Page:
Beckman’s posts are often thought-provoking, heartwarming, gritty, and tummy-tickling. And So Fly’s popularity is increasing. Part of the reason, she believes, is because “it’s never really been done before.” The marriage of hand-drawn doodles with dead bugs, bright flowers, and clever captions fills a unique niche of entertainment. But the message in her art is what sustains it.
“Drawing, in the last few years, has definitely been an outlet for me,” Beckman says. Her cartoons transcend the catharsis of their creation; they make you blush, they make you think — but mostly they make you smile.
Dead on Arrival
Beckman is often asked how she acquires her bugs. Though she has been accused of murdering insects for her project, she maintains sustainable, ethical collection practices, she says. “I use insects that have been found dead, given to me, or purchased dead.” Her Instagram account clearly states: “Not a bug murderer.”
Beckman has received “a scorpion from Arizona, flies from all over the United States, moths from Washington state to Kentucky.” She describes the audience she has built on Instagram as a “community of bug lovers and an army of entomology enthusiasts.” They support So Fly Taxidermy by dropping Likes and, on occasion, mailing Beckman a dead bug.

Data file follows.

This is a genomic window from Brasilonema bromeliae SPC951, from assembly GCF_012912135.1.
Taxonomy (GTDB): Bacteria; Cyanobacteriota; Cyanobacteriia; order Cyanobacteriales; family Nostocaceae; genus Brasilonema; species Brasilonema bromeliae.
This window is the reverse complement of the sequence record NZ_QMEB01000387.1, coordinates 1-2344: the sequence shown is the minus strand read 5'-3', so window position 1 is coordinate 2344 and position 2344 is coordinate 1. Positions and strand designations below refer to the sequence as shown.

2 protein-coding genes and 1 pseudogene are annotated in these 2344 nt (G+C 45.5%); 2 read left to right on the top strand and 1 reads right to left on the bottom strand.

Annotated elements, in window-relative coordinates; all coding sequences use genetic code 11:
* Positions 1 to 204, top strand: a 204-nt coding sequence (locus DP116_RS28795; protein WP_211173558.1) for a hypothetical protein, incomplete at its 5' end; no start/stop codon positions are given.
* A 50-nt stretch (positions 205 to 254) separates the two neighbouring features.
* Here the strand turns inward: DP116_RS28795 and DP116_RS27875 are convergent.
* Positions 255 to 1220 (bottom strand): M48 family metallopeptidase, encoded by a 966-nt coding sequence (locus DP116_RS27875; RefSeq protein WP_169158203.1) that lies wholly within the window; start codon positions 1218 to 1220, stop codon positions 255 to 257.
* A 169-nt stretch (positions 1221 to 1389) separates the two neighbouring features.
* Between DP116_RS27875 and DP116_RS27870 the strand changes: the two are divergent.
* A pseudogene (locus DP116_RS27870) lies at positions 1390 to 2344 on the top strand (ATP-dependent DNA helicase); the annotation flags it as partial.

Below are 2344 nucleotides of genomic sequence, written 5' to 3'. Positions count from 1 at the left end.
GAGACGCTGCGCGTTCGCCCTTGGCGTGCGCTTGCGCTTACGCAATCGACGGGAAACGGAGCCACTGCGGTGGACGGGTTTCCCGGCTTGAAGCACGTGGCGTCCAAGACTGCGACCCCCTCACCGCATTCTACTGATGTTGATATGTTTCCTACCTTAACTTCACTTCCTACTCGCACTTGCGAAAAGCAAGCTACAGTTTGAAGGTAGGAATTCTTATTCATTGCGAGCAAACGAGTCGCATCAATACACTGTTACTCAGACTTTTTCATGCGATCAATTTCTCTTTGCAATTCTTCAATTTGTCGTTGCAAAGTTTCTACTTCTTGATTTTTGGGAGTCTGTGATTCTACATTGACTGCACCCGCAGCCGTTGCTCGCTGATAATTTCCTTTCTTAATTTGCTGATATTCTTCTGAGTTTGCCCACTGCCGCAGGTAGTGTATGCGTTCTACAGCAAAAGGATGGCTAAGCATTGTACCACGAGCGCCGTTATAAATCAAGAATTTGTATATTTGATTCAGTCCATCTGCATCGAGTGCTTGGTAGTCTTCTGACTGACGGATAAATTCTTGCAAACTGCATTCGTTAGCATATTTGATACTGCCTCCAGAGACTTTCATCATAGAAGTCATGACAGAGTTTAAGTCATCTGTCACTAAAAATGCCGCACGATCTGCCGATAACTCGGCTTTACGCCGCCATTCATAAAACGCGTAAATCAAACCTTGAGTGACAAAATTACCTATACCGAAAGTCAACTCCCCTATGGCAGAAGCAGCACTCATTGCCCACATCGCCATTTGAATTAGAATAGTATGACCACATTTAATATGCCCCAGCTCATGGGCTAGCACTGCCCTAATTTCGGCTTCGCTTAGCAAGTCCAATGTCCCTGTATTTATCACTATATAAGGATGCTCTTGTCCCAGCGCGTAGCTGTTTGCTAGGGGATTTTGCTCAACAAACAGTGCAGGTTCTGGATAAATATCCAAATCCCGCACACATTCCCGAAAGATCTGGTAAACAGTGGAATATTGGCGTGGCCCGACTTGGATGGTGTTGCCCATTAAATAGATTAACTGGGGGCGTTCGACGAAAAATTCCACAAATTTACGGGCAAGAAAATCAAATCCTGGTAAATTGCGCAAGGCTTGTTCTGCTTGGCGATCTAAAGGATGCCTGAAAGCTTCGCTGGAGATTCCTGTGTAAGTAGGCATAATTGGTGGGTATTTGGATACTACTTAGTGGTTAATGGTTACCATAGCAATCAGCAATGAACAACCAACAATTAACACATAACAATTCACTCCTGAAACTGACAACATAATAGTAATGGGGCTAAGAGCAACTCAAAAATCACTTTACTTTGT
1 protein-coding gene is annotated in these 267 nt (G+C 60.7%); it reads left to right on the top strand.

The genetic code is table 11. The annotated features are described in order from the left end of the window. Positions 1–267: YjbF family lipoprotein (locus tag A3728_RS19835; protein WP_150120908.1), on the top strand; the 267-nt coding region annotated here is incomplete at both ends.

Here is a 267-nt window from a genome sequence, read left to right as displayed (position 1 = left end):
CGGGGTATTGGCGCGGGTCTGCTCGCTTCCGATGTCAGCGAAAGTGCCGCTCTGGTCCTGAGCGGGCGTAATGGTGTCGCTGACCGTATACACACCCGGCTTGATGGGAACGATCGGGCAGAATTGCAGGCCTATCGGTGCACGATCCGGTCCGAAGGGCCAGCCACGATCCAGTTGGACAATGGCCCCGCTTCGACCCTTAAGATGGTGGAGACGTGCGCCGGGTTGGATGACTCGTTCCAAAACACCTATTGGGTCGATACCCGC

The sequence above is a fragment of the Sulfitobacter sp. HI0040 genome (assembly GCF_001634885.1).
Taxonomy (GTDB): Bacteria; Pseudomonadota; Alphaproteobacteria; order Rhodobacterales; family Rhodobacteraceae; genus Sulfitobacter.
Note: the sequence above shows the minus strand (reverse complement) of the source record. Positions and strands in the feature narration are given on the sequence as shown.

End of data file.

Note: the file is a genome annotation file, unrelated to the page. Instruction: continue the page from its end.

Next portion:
The Book Deal
So Fly Taxidermy’s influence goes far beyond Instagram. Beckman’s work has been noticed by publishers and insect advocate groups, and together they’re bringing Beckman’s message to the offline masses.
“Recently, a local publisher, Red Lightning Books, reached out to me and I got a book deal!” Beckman says. The book, Bee a Good Human: A Pollinators’ Guide to a Better Life, will be published in May 2021 (and can be preordered now on Amazon). It will include illustrations that have never been published online. “[It] is formatted like a coffee table book,” Beckman says. “It will be set up kind of like Instagram: caption on one page, picture on the next.”
This book deal is a big leap for Beckman, and both she and Red Lightning Books are enthusiastic about the project. But Beckman says it hasn’t changed the way she thinks about So Fly Taxidermy, and she suspects it won’t change the way she runs her account. “I checked with [Red Lightning’s] marketing team to make sure I could still do what I’ve always done,” she says. “And they were all for it.”
Rachel Rosolina is the marketing and publicity manager of Red Lightning Books. “We are all quite excited about Ali’s book,” she says, “because not only does she humorously use insects in relatable, everyday situations, but she also speaks to the importance of pollinators — and all bugs — in our ecosystem.”